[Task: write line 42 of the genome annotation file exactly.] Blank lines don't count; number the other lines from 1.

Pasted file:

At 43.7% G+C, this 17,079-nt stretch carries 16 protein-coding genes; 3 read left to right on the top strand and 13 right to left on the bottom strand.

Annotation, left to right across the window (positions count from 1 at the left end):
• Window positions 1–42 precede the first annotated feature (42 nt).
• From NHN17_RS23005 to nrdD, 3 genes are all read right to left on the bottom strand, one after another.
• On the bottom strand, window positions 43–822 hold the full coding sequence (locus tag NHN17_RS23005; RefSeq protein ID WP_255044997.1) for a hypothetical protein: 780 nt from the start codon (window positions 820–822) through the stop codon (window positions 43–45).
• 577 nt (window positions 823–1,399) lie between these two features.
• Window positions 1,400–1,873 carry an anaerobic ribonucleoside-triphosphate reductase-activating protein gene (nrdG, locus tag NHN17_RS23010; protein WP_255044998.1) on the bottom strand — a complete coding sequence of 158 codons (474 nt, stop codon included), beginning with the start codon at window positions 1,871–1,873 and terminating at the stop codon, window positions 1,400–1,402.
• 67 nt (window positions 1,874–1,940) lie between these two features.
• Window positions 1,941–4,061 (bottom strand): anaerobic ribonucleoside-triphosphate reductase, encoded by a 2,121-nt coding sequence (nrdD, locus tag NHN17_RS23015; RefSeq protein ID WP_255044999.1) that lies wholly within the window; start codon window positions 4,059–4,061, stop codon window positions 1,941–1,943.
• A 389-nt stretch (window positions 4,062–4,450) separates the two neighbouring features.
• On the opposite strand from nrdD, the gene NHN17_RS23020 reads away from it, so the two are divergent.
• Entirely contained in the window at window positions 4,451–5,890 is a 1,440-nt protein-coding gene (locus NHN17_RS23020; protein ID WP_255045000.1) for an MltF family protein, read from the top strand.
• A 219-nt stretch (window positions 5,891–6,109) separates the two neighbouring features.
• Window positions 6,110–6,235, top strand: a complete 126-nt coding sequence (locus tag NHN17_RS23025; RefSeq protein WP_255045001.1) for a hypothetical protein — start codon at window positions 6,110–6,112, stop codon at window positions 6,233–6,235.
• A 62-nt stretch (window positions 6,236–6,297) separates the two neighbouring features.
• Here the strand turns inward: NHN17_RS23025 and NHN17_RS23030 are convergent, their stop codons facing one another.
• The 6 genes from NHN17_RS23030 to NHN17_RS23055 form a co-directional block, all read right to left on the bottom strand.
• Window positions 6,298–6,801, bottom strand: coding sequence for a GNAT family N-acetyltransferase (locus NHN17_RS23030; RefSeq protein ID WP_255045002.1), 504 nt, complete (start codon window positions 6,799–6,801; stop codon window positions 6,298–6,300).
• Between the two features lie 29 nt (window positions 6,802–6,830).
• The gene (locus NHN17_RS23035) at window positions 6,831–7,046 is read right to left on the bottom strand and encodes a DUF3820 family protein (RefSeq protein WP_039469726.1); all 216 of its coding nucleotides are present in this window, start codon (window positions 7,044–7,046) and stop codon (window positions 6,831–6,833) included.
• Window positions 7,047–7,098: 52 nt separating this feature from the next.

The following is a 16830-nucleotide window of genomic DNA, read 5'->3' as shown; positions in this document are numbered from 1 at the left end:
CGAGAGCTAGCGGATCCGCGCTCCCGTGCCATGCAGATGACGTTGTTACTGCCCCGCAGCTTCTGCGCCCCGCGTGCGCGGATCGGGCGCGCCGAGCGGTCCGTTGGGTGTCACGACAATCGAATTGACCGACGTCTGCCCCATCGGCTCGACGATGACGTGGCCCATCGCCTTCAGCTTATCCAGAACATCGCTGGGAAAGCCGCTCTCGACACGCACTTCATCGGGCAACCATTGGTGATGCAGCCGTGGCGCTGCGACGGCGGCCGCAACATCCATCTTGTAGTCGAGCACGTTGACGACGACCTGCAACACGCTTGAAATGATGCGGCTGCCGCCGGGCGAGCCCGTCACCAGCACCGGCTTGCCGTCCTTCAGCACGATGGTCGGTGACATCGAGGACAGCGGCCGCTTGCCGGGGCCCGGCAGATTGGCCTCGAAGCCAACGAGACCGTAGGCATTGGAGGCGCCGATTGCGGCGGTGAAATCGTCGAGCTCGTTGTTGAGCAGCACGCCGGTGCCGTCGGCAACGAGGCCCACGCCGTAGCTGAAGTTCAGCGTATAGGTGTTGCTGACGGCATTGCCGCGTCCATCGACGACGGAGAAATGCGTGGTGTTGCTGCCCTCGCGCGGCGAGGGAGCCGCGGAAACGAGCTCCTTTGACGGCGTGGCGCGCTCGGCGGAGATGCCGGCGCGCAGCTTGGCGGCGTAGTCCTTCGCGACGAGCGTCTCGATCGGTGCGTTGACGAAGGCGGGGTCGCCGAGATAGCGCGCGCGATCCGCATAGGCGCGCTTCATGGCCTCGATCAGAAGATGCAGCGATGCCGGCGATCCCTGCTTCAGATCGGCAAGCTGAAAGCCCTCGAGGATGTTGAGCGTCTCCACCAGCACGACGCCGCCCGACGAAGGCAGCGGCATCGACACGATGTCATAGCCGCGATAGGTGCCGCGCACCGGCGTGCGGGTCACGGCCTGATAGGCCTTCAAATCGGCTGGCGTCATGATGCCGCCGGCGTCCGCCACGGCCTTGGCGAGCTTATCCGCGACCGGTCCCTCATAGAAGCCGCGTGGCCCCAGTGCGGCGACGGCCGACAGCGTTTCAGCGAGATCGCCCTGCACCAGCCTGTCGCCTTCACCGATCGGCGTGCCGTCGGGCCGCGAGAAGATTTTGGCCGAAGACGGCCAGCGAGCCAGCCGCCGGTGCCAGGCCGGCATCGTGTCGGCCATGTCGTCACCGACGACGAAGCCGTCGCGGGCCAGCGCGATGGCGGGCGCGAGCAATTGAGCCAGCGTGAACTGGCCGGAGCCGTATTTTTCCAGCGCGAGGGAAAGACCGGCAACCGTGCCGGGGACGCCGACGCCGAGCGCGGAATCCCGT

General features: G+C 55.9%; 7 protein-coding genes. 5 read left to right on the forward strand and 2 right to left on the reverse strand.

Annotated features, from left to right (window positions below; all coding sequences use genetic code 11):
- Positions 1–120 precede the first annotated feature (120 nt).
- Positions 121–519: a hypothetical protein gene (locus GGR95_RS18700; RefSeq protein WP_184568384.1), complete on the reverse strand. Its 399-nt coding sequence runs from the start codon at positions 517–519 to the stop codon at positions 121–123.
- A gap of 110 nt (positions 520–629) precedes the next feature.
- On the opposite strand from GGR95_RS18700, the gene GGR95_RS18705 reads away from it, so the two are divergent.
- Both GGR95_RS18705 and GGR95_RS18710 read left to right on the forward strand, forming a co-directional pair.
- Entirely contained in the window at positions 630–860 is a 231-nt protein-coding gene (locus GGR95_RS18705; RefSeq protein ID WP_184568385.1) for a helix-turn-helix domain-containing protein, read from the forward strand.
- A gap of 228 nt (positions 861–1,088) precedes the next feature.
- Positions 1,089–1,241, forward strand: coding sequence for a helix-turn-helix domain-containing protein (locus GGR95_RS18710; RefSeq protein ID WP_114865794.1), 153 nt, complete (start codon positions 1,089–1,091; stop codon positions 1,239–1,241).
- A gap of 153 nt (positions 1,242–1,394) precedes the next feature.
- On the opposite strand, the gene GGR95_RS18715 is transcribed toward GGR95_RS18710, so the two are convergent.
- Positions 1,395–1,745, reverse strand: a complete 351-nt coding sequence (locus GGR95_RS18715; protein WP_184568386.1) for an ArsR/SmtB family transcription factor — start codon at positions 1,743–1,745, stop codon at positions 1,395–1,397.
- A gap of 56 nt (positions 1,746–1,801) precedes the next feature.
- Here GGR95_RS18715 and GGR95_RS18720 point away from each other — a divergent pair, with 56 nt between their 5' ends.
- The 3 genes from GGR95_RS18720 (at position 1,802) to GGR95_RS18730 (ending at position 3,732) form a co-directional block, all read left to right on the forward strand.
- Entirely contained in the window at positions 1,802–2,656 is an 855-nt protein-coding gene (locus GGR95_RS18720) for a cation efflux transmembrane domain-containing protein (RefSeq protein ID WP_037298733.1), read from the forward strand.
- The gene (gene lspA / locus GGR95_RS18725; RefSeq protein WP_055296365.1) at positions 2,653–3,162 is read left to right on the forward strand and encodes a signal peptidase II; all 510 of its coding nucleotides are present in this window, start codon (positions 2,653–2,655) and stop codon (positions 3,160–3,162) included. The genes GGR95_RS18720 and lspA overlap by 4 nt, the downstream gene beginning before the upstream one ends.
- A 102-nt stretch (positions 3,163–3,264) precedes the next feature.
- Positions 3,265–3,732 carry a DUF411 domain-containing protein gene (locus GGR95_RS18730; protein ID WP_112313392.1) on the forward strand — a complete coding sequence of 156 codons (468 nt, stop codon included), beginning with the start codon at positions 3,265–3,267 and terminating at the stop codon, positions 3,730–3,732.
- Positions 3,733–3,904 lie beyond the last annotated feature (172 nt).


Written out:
- A 102-nt stretch (positions 3,163–3,264) precedes the next feature.